From 1879 to the late 1970s, Major League Baseball players were subject to the "reserve clause" in a standard player contract. This essentially meant that teams owned the right for a player to play for them, like property. Players couldn't voluntarily leave their teams, they could only be traded. It also meant that they received only one contract offer. They either took the offer and played or were forced to sit out.
This was a rule very common in pro sports at the time, originating from when they were just nascent businesses growing out of organized clubs. In the late 19th and early 20th centuries, there wasn't much of a market for pro sports stars. They were making 10 or 50 times the wages of a blue-collar worker for playing a game in a league with much less exposure and market power.
There wasn't much of a reason to fight for more money. Many clubs at the time were so financially fragile, there just wasn't more money to be given.
This is why, in 1922, the U.S. Supreme Court ruled that baseball was just an "amusement," not an organized business, and therefore was not considered interstate commerce. This gave baseball a critical shield, because it was now free from antitrust regulations. Owners could do as they pleased without being regulated like any other business. They got a free pass on collusion just 12 years after Standard Oil was ordered dissolved for doing the same thing.
At the time, no one imagined the economic potential of pro sports. By the late 1960s, however, MLB was up to 24 franchises and was spreading all over the country. Games could be seen on television now. Stars were household names across the country.
All of this benefit went to the league. Willie Mays made $130,000 in 1966 and was the highest paid player at the time. That's $841,000 in today's dollars. And that was only 30 percent more than Joe DiMaggio was making 17 years earlier, in a much different scenario. Players were starting to grumble louder, demanding more and talking of organizing.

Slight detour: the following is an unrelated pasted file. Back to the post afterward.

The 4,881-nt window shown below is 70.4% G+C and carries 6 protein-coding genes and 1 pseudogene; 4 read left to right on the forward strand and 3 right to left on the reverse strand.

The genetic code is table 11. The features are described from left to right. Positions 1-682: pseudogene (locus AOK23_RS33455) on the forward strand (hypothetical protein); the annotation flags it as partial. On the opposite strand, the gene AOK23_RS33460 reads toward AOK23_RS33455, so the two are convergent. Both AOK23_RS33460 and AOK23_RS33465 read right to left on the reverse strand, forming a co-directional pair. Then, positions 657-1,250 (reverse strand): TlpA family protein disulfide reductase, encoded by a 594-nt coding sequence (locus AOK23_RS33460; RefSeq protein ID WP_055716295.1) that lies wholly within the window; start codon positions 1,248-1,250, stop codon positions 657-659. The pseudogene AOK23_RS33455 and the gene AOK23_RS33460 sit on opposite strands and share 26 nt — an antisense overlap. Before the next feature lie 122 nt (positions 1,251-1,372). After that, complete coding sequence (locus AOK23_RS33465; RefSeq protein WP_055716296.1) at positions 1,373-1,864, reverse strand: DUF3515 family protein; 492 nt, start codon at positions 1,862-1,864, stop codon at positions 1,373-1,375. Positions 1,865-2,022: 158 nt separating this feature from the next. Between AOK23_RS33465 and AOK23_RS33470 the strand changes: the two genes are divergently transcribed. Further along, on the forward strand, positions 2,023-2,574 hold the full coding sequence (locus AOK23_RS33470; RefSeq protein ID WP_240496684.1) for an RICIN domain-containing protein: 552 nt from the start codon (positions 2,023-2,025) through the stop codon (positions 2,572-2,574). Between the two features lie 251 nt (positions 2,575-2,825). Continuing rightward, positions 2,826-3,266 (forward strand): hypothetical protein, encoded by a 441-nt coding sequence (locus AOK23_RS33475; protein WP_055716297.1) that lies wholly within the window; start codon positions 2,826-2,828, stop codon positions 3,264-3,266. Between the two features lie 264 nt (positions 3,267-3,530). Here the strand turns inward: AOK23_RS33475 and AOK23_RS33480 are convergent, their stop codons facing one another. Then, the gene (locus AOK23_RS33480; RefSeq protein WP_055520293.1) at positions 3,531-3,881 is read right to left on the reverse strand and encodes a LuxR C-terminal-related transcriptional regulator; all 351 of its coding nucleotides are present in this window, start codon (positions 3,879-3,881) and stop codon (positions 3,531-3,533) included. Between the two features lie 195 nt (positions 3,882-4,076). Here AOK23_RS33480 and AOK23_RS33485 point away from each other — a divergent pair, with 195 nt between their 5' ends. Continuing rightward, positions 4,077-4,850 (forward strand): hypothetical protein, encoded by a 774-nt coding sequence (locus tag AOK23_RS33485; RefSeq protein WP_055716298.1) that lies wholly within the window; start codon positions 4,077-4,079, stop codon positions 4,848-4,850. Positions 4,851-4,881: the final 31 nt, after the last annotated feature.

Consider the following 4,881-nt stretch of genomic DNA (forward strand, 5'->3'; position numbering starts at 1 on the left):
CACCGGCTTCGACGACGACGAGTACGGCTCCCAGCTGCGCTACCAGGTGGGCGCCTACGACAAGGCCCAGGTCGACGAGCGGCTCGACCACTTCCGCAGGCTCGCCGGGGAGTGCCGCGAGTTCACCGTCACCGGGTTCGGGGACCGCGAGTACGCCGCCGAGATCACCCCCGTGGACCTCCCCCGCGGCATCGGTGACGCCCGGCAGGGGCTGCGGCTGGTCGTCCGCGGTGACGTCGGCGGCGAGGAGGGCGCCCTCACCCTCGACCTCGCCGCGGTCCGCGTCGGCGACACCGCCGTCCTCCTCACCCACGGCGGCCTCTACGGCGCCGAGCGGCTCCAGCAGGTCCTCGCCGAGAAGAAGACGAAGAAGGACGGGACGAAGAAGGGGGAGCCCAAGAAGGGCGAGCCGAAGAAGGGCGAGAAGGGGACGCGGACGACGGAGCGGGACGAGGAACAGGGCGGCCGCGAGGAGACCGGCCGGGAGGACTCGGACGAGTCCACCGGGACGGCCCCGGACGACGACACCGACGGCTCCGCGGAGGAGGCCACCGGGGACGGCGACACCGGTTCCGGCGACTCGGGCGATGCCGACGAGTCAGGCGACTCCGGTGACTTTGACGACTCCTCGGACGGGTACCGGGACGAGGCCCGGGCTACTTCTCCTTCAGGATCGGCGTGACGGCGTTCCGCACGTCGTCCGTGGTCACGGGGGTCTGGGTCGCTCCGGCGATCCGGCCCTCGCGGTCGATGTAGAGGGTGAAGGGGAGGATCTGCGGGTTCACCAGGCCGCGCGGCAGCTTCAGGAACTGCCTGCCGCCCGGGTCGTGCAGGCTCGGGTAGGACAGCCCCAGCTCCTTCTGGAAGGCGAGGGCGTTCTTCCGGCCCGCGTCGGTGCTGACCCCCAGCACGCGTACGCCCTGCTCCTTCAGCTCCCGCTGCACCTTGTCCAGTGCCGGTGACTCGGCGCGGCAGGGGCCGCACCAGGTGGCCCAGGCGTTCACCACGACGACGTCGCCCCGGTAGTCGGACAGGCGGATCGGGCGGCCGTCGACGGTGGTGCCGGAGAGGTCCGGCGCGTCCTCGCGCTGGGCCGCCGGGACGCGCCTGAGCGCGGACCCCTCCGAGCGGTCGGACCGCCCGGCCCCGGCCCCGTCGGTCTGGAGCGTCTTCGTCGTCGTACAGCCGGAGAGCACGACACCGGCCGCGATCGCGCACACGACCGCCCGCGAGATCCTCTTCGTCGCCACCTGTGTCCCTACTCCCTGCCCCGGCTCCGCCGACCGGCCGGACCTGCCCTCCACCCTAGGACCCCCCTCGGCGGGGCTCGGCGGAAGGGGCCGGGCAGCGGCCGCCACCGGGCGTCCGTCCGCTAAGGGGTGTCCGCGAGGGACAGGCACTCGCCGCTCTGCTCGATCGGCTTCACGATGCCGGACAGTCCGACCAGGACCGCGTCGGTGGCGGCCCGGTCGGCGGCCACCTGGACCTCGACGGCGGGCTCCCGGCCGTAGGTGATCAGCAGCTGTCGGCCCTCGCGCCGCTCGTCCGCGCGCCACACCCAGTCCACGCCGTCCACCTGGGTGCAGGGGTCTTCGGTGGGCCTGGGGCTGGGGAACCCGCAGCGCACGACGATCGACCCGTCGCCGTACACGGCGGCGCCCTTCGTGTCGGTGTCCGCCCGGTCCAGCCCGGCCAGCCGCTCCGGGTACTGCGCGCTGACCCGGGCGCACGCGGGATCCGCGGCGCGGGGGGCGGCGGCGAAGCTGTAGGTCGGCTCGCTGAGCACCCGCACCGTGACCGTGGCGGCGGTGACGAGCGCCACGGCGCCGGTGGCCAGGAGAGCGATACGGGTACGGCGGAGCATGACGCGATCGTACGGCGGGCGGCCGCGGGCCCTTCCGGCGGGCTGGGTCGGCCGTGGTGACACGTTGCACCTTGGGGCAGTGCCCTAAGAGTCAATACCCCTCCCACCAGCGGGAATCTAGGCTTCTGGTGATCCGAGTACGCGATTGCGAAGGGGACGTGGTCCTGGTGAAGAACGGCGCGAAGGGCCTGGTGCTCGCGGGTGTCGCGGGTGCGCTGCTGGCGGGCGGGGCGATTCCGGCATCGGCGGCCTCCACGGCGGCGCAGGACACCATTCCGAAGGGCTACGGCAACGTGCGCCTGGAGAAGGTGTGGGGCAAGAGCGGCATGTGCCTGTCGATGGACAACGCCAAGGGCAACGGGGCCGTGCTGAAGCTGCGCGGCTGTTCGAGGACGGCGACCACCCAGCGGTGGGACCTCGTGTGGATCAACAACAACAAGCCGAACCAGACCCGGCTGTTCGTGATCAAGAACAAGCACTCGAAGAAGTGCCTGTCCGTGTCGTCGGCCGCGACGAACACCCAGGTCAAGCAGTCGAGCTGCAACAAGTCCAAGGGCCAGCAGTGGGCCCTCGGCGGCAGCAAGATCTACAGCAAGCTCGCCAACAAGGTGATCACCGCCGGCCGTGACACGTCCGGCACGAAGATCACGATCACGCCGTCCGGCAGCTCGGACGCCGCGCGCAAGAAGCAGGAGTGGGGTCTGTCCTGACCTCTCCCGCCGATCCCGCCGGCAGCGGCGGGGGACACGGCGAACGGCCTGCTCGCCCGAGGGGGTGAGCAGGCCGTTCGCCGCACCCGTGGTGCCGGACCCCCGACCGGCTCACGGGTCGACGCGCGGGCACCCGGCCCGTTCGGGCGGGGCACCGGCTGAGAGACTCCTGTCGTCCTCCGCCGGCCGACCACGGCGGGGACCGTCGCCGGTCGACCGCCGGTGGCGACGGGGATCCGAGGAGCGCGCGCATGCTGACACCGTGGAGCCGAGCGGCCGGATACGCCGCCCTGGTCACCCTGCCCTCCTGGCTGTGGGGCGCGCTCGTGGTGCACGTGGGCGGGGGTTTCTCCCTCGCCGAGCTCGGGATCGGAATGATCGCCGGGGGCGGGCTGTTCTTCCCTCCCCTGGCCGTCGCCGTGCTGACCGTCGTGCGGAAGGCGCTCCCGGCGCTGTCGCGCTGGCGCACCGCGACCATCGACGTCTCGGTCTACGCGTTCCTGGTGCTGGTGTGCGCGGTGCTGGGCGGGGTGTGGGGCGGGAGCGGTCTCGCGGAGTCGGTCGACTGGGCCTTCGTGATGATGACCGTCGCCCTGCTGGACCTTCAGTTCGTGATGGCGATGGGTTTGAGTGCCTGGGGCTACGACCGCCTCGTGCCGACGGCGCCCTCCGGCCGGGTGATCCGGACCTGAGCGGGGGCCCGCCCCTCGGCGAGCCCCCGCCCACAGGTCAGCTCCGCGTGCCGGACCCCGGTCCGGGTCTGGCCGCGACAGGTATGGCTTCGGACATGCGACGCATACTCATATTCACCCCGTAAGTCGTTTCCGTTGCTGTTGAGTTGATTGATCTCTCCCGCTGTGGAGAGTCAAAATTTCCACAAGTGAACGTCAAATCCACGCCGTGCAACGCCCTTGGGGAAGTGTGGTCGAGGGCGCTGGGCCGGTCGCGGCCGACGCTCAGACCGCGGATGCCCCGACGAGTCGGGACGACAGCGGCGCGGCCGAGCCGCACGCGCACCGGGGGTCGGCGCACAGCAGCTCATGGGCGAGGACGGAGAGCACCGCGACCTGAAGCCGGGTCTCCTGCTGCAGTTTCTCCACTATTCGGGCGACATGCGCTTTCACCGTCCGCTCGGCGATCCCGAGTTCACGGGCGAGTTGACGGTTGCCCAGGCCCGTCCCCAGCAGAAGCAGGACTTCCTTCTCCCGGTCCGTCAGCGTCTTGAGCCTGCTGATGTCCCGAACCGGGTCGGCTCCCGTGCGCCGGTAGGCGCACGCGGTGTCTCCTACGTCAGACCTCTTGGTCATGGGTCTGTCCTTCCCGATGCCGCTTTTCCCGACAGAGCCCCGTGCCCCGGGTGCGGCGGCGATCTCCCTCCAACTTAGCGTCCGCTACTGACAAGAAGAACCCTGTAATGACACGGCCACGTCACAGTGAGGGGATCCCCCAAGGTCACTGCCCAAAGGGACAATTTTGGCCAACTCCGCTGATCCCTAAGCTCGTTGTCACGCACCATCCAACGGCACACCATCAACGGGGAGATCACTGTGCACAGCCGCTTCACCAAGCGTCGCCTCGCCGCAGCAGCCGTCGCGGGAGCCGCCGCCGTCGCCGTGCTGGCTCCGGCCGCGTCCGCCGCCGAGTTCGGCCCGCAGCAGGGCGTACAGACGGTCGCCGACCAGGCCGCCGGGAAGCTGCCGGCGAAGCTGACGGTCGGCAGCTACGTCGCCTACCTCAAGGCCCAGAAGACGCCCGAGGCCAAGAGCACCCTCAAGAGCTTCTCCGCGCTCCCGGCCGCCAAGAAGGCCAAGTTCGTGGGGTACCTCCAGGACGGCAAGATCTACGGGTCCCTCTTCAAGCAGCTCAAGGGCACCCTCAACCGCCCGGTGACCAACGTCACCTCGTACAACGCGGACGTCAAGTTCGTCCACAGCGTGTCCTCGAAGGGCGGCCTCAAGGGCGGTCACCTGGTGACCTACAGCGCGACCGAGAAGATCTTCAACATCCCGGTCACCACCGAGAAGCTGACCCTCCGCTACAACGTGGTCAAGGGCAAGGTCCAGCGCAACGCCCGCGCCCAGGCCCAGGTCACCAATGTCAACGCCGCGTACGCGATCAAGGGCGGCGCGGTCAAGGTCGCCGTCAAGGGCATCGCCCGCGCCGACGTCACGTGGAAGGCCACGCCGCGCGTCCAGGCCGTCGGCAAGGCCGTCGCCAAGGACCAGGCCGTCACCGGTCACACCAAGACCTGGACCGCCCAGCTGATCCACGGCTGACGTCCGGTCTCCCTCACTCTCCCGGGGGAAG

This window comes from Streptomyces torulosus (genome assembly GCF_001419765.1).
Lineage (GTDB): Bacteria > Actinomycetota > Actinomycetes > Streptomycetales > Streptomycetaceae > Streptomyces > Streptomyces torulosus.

After the 1969 season, the Cardinals traded three-time All-Star outfielder Curt Flood to the Phillies as part of a six player deal. Flood refused to go. He didn't technically have a contract at all at the time, but he could only play for the Phillies. The Phillies had offered him a contract but he didn't want to take it and thought he should be able to consider deals from other clubs.
When baseball commissioner Bowie Kuhn refused his request for free agency, Flood brought suit.
Flood v. Kuhn made it all the way to the U.S. Supreme Court. While the court didn't rule in his favor, it did say that baseball was interstate commerce and the courts would not protect baseball as immune to antitrust regulations. Flood was receiving threats from people who believed he was destroying the sport.
Finally, by 1976, an arbitration decision created true free agency in baseball. The owners employed the arbitrator in that case, and he was fired the very next day. Owners have never gotten over their lost monopoly and seem to take it a little too personally.
Maybe I just want my hockey back.
Bill Sayer is a financial analyst in the insurance industry and holds a degree in economics. A native of upstate New York, Bill enjoys watching college football, the NFL, NHL and Premier League soccer from his home in Palmyra. Have a suggestion, link or question?